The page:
How do you fall out of love?
Does it happen all at once? Or subtly over time until one day you realize that your heart no longer skips a beat when you look at the box score?
I had loved the New York Yankees and, by extension, all of baseball from the time I was about 6 years old. That’s when I first saw the old, old Yankee Stadium, all blue and white. To me, it looked like a wedding cake. The first time I walked inside and saw the field fanning out to embrace infinity, I had only one thought: “I belong here.”
Over the years, I had many memorable moments there – particularly watching the magical teams of the late 1970s – and I would go on to write about the Yanks during their magnificent run at the end of the 20th century.
But also over those years, I found myself so emotionally invested in the Bombers that I couldn’t take their defeats. Then my Aunt Mary, my beloved Tiny, who would’ve been 92 on Oct. 1, became fatally ill, and even winning became painful. Indeed when the team won the World Series in 2009, the gulf between its euphoria and my despair seemed unbreachable.
After that, Tim Tebow and Colin Kaepernick happened to me, and I made the journey that America has: Its national pastime has given way to its national religion, a subject I explore in “In This Place You Hold Me,” the second novel in my series, “The Games Men Play.”
But they say you never forget your first love and so it was with a certain wistfulness that I listened to Derek Jeter’s Yankee Stadium farewell Sept. 25. (His last game on Sept. 28 was fittingly against the archrival Boston Red Sox at Fenway Park.)
I must confess that Jeter was never my favorite Yankee. I thought he was goofy-looking at first and later on, remote. But Jeter more than any other Yankee came to define the contemporary team, and he did it by being clutch and dignified.
In this, he was the opposite of the man who was once his close friend but became his frenemy by making some injudicious remarks about him in the press – fellow shortstop Alex Rodriguez. (Someone else might’ve laughed off the comments. Not the comme il faut Jeter. He never forgot that Rodriguez dissed him, perhaps proving that even demigods have their flaws.)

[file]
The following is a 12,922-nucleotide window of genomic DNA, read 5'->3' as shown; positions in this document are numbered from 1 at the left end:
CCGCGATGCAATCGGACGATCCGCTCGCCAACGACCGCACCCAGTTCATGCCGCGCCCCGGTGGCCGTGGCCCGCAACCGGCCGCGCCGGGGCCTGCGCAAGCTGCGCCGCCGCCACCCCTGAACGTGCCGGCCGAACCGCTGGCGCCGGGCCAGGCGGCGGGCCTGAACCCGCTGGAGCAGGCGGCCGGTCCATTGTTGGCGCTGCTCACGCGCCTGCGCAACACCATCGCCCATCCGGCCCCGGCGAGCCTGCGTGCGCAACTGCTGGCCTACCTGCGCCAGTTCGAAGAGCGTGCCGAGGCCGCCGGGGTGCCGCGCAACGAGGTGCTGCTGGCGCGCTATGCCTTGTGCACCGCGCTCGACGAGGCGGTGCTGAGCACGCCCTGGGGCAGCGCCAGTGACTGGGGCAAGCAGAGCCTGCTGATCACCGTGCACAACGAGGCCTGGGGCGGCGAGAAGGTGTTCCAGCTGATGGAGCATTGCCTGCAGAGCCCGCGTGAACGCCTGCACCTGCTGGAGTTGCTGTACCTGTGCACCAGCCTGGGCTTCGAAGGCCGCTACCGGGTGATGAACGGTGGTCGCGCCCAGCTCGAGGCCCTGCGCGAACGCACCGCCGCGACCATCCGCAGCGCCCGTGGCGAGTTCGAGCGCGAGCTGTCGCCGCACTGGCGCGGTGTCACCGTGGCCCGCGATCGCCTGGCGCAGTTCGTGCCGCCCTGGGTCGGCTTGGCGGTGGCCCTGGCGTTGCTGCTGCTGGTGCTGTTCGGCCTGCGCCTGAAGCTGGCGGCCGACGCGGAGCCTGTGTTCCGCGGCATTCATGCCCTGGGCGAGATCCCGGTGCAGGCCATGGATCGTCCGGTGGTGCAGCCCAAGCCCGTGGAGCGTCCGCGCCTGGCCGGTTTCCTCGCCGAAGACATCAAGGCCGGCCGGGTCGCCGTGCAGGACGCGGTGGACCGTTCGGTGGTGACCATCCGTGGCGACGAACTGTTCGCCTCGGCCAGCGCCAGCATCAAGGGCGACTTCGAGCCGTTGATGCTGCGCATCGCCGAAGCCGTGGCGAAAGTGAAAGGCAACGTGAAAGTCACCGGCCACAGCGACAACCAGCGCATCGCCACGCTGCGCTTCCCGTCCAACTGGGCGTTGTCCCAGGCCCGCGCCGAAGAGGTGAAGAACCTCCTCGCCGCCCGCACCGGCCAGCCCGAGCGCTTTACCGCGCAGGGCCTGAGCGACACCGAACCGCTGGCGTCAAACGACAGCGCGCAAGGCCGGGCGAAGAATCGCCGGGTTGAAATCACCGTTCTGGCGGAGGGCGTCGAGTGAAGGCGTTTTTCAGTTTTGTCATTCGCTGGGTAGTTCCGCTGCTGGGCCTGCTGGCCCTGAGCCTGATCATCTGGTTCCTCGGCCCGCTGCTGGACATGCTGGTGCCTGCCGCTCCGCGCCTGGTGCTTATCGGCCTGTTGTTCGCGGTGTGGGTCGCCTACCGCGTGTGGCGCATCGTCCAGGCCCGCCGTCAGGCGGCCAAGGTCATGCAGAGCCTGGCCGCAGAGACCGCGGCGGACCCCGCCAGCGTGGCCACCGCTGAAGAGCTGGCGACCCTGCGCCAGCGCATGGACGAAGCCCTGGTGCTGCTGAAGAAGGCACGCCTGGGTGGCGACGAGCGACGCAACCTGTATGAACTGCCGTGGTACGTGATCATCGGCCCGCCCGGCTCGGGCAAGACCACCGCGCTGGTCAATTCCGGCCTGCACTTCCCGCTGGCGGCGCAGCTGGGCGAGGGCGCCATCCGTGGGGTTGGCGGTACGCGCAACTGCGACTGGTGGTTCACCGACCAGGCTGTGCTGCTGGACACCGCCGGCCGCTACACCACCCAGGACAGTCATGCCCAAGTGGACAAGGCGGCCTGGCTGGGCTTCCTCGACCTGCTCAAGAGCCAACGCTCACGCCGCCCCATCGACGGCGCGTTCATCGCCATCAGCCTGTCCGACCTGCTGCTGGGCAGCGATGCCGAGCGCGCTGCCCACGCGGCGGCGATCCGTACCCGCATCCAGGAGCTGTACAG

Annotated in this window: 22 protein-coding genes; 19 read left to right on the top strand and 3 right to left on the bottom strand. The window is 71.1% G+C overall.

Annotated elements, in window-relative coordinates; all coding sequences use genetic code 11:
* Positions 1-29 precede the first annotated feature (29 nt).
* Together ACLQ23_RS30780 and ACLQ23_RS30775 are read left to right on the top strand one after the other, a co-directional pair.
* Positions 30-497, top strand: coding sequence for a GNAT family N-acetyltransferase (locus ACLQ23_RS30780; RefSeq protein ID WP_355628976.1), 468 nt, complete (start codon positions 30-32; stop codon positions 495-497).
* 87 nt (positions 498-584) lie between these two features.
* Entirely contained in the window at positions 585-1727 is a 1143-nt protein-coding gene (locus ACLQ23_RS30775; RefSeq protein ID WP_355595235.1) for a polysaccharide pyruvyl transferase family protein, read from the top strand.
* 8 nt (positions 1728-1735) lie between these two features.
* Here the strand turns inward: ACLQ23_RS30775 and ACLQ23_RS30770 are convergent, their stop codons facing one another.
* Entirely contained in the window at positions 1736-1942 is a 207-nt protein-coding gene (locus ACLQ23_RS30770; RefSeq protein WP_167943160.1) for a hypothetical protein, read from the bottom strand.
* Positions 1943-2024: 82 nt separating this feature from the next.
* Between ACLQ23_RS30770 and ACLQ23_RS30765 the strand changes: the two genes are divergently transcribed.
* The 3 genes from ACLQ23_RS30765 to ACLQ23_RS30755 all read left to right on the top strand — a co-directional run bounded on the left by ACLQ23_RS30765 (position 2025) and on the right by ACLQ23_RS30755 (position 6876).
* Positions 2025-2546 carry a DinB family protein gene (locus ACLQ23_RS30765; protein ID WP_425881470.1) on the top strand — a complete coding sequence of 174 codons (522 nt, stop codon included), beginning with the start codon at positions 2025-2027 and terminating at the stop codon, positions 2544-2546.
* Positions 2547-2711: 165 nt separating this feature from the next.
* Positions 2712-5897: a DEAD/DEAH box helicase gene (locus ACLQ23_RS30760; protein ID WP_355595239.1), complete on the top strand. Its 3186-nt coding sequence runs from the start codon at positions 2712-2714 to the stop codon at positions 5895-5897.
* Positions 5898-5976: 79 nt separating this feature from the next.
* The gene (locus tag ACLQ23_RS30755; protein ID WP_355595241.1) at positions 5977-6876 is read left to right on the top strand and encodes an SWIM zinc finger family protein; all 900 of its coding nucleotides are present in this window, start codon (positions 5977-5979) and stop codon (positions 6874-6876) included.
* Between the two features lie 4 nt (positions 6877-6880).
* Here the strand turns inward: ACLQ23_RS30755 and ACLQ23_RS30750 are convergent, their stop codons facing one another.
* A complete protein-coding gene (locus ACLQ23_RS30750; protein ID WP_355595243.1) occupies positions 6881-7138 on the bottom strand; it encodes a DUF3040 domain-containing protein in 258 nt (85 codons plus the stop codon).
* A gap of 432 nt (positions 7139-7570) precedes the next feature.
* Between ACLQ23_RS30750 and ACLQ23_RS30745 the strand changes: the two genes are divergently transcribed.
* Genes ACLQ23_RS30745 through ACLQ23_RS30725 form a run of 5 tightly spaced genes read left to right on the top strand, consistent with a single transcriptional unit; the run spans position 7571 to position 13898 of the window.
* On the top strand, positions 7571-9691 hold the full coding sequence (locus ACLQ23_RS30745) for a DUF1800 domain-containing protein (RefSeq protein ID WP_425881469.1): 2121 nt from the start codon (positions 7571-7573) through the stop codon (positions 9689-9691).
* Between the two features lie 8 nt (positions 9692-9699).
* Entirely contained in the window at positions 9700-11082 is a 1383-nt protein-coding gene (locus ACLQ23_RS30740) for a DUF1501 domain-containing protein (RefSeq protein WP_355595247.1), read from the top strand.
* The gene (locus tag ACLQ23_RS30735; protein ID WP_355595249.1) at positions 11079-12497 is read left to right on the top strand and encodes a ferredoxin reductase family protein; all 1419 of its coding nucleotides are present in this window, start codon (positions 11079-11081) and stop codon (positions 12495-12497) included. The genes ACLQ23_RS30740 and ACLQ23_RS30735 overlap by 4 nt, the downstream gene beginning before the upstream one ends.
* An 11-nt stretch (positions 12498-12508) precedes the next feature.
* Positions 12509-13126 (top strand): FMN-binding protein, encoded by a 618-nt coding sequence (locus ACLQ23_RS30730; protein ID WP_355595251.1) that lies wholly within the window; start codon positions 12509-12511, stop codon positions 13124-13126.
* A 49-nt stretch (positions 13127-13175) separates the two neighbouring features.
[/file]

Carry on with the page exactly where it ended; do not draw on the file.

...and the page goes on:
Jeter was not as talented as Rodriguez, who nonetheless had to move to third base when he came over to the Yanks. But Rodriguez – the insecure perfectionist – was never as good in the post-season as he was in the regular. Whereas you could always rely on Jeter when the chips were down in October. It’s fitting that he should have closed out his career at Yankee Stadium by driving in the winning run in the bottom of the ninth.
But perhaps more than his clutch play, the Yankee captain conducted himself like another legendary Yankee captain, Lou Gehrig. Even when late owner George Steinbrenner criticized Jeter for loving the nightlife, the whole thing was played for laughs in a Visa card commercial that ended with the Boss on a conga line.
He’s gone now, Steinbrenner. “Ghosts, a lot of ghosts here,” Jeter would say of Yankee Stadium – not only Lou but the Babe and Mickey and Joe D. Jeter understood his place in that world and never shrank from it. And in the age of TMZ, he managed to keep his private life relatively private.
He exits baseball, for the time being for I imagine he’ll be back in some capacity, as he entered it – with intelligence, taste and class.
Which is more than you can say for the NFL at the moment.
And yet, I couldn’t bring myself to feel sad. Is there anything more delicious than a career successfully concluded with a bright future still stretching out before you?
But then, though I’ll always love the Yankees, I’m no longer in love with them.
They have lost the power to move me.